Jewish Free School 2018

Nadav Grunberg

Filming drone assembled from scratch

His story, in his words….

As an aspiring engineer, I thought it would be interesting to build my own filming drone as a challenge for the Mark Evison Foundation.

Designing the drone took a few months, as I had to ensure the parts would be compatible with each other and I had to do a lot of research to find the perfect motors that would produce the most thrust while using the least amount of battery power in order to maximise flight time. As well as this, I had to take careful consideration of the weight of the parts, while ensuring I keep within the budget of my project.

When my parts arrived, I hastily got to work, starting with soldering the main components together, including the motors, ESCs (speed controllers) and battery plug. I then assembled the drone frame, and added the radio receiver and flight controller. At this point I ran into a problem powering up the flight controller and radio receiver from the ESCs as I had intended, so I had to power them differently. The only solution was to buy an additional power distribution board with a 5 volt output. After the new part arrived I was able to power up all of the different parts of the drone, so I could start programming it. After some trouble-shooting, getting my computer to recognise the drone’s flight controller, I was able to download all of the settings and configurations onto the flight controller on the drone.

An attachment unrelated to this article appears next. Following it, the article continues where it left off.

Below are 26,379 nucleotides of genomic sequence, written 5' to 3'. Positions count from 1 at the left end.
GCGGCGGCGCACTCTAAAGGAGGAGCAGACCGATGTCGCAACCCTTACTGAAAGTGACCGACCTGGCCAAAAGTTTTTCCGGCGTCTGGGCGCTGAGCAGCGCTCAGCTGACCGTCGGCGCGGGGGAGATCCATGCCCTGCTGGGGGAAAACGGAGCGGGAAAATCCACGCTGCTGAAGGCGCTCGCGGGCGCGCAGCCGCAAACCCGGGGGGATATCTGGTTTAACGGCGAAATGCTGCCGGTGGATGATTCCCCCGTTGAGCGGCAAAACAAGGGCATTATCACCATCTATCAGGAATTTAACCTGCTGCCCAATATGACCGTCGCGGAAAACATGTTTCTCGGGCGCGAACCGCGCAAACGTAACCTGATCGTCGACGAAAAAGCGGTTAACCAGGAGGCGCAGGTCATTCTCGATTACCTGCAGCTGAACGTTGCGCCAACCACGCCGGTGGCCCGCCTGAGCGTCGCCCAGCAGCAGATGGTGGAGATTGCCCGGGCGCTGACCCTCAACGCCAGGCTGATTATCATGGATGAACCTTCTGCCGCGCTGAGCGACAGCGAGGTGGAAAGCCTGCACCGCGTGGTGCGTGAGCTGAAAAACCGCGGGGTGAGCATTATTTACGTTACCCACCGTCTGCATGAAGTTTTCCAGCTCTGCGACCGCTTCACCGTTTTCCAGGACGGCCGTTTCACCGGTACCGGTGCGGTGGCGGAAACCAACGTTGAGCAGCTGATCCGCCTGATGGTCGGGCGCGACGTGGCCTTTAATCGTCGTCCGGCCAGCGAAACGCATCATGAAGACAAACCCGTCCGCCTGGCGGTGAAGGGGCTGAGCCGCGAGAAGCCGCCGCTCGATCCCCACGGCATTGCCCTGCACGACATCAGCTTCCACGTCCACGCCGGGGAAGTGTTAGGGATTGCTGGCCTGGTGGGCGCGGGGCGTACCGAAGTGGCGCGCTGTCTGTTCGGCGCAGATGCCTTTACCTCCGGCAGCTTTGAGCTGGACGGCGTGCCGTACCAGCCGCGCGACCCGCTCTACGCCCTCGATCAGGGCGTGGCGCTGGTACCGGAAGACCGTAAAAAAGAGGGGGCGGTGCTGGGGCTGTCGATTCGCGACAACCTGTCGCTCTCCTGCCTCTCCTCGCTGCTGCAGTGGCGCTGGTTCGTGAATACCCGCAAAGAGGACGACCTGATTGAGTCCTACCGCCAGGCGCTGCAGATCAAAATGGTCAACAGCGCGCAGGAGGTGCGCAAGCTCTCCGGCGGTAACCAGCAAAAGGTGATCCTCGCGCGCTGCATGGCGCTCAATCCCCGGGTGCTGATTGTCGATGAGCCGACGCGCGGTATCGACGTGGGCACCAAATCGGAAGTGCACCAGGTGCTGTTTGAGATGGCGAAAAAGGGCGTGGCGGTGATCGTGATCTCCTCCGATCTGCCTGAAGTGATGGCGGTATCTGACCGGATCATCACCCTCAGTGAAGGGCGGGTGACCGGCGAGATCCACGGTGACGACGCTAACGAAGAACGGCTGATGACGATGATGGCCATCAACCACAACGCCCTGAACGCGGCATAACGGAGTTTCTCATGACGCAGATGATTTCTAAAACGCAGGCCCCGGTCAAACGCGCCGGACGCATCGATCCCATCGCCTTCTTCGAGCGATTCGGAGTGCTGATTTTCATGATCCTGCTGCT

Then the time finally arrived; to power up the motors and test my drone for the first time. It worked perfectly.

I had flown a tiny store-bought quad-copter beforehand, but I was still very apprehensive about flying my drone for the first time (after all I was going from a 45mm drone to a 45cm drone). Fortunately, it handled very nicely in the back garden.

The next stage was to add the gimbal (keeps the camera stable while the drone is moving) and camera. When the gimbal arrived I had to solder it to the battery power supply and then I had to program it which also took a long time due to connectivity issues, but eventually I got it working very smoothly. All I had to do now was strap on the camera and go flying.

I did a lot of practicing in the park before I actually tried to film so that I would have better control over the drone. It was definitely worth it because one afternoon just after I took off one of the propellers completely came off the drone and it fell out of the sky. I ended up having to replace the flight controller and one of the arms of the drone. I also learned my lesson and used Loctite (special glue) to ensure the propellers don’t unscrew themselves and fly off again.

I went to a local park to shoot the clips I needed for the video, edited all of them together and added some (royalty free) music, and my video was ready.

In the future when I have more time I would like to learn to use Adobe Lightworks in the hope that I will be able to render the video in better quality, as for this video I was using an older program I was more familiar with.

Throughout completing this challenge I learned a lot about electronics, problem solving, and gained a lot of practical skills including soldering, programming, flying drones, and keeping to a budget. I would like to take this opportunity to thank the Mark Evison Foundation for this incredible opportunity.